UK Copyright Outfit Advised for TransparencyAdded: Tuesday, December 18th, 2012
Category: Recent Headlines Involving File Sharing > Current Events
Tags:ET, p2p, Torrent, Piracy, Peer To Peer, Network, Hackers, Internet, BitTorrent, Google, utorrent, bitcomet, extratorrent, 2010, www.extratorrent.com
The Open Rights Group made an attempt to avoid complications of website blocking, at the same time having in mind transparency and accountability. The outfit asked ISPs to maintain the public lists of blocked sites, provided by the entertainment industry.
In 2012 the British Phonographic Industry (BPI) in cooperation with ISPs managed to block such websites as The Pirate Bay and Newzbin2 across the country. Nevertheless, these giants were only the primary targets, while received injunctions enable the outfit to block other sites providing access to “rogue websites” via alternative addresses. The lists in question are sent to ISPs that ultimately apply the blockage.
In the meantime, the Open Rights Group asks for transparency and accountability, because this method can easily result in mistakes. For instance, The Pirate Bay injunction lets the music industry lobby group to ask Internet service providers to block www.thepiratebay.se, its sub-domains and all other IP addresses or URLs serving to enable or facilitate access to TPB.
According to media reports, the latest collateral damage appeared to be The Promo Bay – a completely legal site started by The Pirate Bay. In the meanwhile, ORG believes that other sites could share the same fate.
According to Jim Killock, the executive director of the Open Rights Group, the BPI is planning to obtain blocking orders for around 50-100 sites, and each order will allow the outfit to create a ban list of clone websites or IP addresses. Killock points out that these ban lists might end up blocking up to 500 or more domains and IP addresses, all at the behest of the British Phonographic Industry.
As you can understand, there is a clear need for transparency, because there are too many mistakes, which are only being corrected thanks to public pressure. That’s why the Open Rights Group call on Internet service providers and the UK music industry to publish the blocking lists in order to ensure legal transparency and public accountability.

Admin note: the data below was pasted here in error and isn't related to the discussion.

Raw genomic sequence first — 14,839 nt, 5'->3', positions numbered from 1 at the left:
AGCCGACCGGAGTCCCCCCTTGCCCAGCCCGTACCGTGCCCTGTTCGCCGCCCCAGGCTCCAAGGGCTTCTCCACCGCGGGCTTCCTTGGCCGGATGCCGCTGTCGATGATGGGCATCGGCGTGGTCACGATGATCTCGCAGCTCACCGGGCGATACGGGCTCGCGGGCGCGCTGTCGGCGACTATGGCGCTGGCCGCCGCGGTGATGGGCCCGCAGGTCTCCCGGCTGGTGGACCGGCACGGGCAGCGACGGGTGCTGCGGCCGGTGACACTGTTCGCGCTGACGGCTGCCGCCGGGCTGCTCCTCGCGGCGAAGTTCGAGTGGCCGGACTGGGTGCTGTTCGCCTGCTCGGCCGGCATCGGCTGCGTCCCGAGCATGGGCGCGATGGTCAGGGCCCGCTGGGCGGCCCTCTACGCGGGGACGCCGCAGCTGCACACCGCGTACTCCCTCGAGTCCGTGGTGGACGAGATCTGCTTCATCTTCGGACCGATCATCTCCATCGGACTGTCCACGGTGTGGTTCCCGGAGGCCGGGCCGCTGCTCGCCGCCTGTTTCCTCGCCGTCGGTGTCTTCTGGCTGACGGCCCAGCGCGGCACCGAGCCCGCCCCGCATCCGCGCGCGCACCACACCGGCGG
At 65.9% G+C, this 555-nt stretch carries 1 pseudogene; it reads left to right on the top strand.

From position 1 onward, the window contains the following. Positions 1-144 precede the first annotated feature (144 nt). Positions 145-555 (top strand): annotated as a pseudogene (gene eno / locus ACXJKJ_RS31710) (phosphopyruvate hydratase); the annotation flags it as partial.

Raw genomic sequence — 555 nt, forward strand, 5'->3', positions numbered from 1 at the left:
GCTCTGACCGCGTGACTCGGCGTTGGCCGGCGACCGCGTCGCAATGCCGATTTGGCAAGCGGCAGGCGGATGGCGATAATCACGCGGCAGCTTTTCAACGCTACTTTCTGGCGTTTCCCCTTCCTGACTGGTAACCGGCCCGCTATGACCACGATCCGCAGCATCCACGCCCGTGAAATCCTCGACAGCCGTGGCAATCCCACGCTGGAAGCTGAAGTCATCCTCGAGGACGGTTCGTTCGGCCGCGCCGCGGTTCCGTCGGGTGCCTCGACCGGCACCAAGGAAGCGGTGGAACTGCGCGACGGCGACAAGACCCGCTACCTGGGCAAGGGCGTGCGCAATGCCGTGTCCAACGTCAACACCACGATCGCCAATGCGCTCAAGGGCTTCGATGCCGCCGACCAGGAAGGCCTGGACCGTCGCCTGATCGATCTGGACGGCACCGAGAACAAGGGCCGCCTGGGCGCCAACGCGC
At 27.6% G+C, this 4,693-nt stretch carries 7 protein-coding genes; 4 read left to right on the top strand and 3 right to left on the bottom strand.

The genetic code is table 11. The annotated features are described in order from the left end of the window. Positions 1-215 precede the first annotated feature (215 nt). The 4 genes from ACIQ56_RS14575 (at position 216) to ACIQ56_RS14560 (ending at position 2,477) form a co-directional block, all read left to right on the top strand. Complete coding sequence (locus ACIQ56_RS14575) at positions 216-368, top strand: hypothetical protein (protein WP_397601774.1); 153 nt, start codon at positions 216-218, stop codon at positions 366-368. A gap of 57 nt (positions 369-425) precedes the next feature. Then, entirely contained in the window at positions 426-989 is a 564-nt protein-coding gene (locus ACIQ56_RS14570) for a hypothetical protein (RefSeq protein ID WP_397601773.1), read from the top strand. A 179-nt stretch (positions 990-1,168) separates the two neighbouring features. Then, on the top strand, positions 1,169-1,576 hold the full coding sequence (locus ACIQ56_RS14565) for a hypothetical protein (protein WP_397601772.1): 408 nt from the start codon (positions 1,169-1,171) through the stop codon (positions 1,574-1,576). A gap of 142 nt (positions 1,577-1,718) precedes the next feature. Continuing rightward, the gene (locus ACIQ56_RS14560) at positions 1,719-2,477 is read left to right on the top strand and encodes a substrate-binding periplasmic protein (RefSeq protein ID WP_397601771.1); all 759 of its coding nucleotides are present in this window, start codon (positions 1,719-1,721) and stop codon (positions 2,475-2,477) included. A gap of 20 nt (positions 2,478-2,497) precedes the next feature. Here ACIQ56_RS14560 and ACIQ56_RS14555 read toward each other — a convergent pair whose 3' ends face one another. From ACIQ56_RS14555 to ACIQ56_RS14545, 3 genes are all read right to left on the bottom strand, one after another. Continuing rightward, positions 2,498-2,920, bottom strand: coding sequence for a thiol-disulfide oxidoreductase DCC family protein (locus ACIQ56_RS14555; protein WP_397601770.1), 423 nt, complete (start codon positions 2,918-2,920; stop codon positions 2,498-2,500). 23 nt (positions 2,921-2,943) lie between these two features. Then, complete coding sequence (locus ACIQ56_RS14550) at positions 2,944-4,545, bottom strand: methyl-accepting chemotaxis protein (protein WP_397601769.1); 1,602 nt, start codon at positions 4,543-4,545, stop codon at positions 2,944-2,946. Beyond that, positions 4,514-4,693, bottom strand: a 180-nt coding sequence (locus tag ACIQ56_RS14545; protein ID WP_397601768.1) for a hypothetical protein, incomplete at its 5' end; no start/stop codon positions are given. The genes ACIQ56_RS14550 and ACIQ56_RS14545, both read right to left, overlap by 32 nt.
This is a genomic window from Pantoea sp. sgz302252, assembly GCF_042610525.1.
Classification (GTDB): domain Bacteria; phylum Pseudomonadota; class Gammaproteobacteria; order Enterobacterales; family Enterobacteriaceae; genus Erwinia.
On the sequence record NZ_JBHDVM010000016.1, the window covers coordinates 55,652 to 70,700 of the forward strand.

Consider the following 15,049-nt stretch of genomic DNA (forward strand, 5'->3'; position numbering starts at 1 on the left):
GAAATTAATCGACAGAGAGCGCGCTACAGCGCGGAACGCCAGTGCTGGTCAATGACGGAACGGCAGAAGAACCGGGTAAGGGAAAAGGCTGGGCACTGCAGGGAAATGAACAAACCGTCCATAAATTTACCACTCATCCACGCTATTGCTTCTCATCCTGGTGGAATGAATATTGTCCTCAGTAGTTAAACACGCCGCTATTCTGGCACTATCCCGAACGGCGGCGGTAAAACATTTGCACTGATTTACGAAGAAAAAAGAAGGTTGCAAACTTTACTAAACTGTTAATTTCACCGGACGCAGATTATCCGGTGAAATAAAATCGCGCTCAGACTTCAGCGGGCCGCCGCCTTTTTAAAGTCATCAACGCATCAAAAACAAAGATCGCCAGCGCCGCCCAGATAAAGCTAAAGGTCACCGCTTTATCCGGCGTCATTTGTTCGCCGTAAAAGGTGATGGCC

At the moment, the BPI hasn’t provided any comments regarding the ORG’s initiative.
December 18th,2012Posted by:
Tuesday, December 18th, 2012
|BPI initiative is pointless when other options are open such as VPN or other proxy services which also on the other hand making it difficult to select which domain or IP should be blocked.There sill remains doubt about ORG’s initiative to make it accountable and transparent that upto what extent it will be transparent.But online BPI buisness will remain legal for ever and ever as a big question of revenue remains there.|
|ISP`s may block access but then the site routes through a different address and carries on as normal,the pirate bay maybe blocked by your ISP but there are ways around it and for the technically inept there is even a plugin to do so in Firefox.They may block as many servers as they like but unless the site is taken down completely it will carry on unhindered by such constraints.Much as wikileaks has done.|
|posted by (2012-12-22 10:16:15)|
|Oh! How I long for an ISP to stand up and say NO! customers pay us to provide internet access, if you want us to block a website, show us a court order first.|
Rather than the ISP pee themselves the moment the the BPI bark.
|posted by (2012-12-26 23:08:11)|
|You are the only Boss in court Master. This is the exploit. No one else present.|
Dark and empty. You never had the welcome ? No proof is needed to proceed.
Concider the present without War and be as ignorant to the next poor sap.
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